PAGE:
The aim of this investigation was to identify the consequences of skin grafting on cutaneous vasodilation and sweating in split-thickness grafted skin during indirect whole-body heating 5 to 9 months after surgery. In addition, thermoregulatory function was examined at donor skin sites on a separate day. Skin blood flow and sweat rate (SR) were assessed from both grafted (n = 14) or donor skin (n = 11) and compared with the respective adjacent control skin during indirect whole-body heating. Cutaneous vascular conductance (CVC) was calculated from the ratio of skin blood flow (arbitrary units; au) to mean arterial pressure. Whole-body heating significantly increased internal temperature (37.0 ± 0.1°C to 37.8 ± 0.1°C; P < .05). Cutaneous vasodilation (ie, the increase in CVC from baseline, ΔCVC) during whole-body heating was significantly attenuated in grafted skin (ΔCVC = 0.14 ± 0.15 au/mm Hg) compared with adjacent control skin (ΔCVC = 0.84 ± 0.11 au/mm Hg; P < .05). Increases in sweat rate (ΔSR) were also significantly lower in grafted skin (ΔSR = 0.08 ± 0.08 mg/cm/min) compared with adjacent control skin (ΔSR = 1.16 ± 0.20 mg/cm/min; P < .05). Cutaneous vasodilation and sweating during heating were not significantly different between donor sites (ΔCVC = 0.71 ± 0.19 au/mm Hg; ΔSR = 1.04 ± 0.15 mg/cm/min) and adjacent control skin (ΔCVC = 0.50 ± 0.10 au/mm Hg; ΔSR = 0.83 ± 0.17 mg/cm/min). Greatly attenuated or absence of cutaneous vasodilation and sweating suggests impairment of thermoregulatory function in grafted skin, thereby, diminishing the contribution of this skin to overall temperature control during a heat stress.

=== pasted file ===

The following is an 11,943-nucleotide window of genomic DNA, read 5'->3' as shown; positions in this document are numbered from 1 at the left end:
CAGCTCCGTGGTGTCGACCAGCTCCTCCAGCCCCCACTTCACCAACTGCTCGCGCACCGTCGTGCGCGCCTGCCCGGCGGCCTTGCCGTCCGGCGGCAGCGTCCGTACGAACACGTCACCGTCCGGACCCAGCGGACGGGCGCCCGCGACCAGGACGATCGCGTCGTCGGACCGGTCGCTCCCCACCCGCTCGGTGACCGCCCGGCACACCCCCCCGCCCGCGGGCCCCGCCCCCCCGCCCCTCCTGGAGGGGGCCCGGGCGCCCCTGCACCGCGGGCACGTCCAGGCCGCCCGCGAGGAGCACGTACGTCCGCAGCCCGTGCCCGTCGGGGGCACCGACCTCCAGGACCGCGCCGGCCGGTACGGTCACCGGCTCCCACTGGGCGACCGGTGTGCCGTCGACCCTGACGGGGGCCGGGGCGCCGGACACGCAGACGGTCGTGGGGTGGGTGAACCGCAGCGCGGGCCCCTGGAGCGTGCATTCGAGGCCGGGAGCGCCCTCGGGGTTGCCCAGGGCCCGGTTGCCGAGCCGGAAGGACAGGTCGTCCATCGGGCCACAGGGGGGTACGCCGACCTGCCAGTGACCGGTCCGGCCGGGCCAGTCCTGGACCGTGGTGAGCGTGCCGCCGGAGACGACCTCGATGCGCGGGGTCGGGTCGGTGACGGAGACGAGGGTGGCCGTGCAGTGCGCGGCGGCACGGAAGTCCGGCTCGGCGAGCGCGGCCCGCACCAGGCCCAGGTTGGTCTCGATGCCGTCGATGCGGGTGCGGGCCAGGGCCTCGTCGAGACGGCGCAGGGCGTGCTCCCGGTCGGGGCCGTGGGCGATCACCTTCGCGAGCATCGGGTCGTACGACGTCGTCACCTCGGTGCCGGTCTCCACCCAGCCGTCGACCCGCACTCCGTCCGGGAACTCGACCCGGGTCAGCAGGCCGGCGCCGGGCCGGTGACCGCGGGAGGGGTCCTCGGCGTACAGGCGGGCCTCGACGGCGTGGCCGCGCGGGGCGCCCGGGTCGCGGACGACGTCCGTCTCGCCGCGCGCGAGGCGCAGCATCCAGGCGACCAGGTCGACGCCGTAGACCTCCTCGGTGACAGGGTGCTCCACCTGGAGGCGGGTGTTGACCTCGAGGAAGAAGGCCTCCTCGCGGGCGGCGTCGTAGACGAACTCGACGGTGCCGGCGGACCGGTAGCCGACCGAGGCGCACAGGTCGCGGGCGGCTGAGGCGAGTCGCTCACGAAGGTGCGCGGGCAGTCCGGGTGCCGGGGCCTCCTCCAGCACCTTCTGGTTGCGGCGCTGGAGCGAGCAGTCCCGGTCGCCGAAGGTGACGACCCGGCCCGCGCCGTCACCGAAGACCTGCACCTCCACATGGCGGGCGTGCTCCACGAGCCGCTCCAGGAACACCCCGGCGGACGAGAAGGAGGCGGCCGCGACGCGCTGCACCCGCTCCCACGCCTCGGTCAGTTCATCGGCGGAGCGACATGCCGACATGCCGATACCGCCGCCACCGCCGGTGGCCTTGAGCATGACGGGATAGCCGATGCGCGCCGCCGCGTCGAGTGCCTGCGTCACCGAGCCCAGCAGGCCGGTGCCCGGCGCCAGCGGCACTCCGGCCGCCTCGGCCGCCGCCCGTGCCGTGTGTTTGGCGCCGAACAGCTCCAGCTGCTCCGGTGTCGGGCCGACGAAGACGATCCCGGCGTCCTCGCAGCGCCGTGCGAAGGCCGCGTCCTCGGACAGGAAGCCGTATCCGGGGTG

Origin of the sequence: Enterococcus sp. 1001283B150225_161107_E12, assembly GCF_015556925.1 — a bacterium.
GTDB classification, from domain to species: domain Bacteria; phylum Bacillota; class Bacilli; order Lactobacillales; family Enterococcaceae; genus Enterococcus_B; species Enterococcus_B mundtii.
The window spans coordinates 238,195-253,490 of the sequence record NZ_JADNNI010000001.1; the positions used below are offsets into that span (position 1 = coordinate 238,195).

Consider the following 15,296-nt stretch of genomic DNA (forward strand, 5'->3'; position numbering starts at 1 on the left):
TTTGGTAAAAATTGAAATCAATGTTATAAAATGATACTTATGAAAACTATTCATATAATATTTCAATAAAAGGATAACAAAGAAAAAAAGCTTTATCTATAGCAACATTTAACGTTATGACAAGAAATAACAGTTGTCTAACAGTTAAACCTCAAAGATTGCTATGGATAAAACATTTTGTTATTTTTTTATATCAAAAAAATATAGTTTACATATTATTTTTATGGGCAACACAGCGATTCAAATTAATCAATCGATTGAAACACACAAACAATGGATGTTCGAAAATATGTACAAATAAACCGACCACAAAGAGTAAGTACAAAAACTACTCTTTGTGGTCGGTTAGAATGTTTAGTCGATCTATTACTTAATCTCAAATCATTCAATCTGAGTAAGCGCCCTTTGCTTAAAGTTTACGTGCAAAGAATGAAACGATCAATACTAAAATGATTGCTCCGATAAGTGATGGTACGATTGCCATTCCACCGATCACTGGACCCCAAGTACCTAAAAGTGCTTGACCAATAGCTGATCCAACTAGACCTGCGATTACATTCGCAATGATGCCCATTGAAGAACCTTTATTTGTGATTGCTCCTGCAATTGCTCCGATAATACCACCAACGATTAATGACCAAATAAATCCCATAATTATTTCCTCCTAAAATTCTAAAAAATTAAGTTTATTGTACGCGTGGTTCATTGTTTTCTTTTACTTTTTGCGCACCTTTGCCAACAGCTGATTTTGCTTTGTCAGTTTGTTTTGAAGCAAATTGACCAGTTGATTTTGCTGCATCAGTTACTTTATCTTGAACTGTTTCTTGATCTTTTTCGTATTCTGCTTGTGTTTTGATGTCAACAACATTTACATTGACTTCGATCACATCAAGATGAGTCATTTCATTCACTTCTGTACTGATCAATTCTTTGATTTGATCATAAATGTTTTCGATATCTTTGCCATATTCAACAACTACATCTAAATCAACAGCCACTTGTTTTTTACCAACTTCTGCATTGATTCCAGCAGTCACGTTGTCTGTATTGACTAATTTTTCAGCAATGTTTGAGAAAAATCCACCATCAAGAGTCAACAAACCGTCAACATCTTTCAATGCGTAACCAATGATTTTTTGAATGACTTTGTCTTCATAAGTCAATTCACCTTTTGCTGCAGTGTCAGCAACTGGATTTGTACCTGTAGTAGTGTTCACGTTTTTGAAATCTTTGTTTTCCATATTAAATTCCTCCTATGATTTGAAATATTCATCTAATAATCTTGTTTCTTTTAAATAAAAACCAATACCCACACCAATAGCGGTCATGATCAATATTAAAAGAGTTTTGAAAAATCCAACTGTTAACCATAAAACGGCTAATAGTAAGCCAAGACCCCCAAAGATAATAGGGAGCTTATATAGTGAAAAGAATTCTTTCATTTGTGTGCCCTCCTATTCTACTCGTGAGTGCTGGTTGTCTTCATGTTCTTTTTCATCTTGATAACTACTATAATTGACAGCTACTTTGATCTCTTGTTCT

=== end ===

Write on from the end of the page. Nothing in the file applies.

ASJC Scopus subject areas
- Emergency Medicine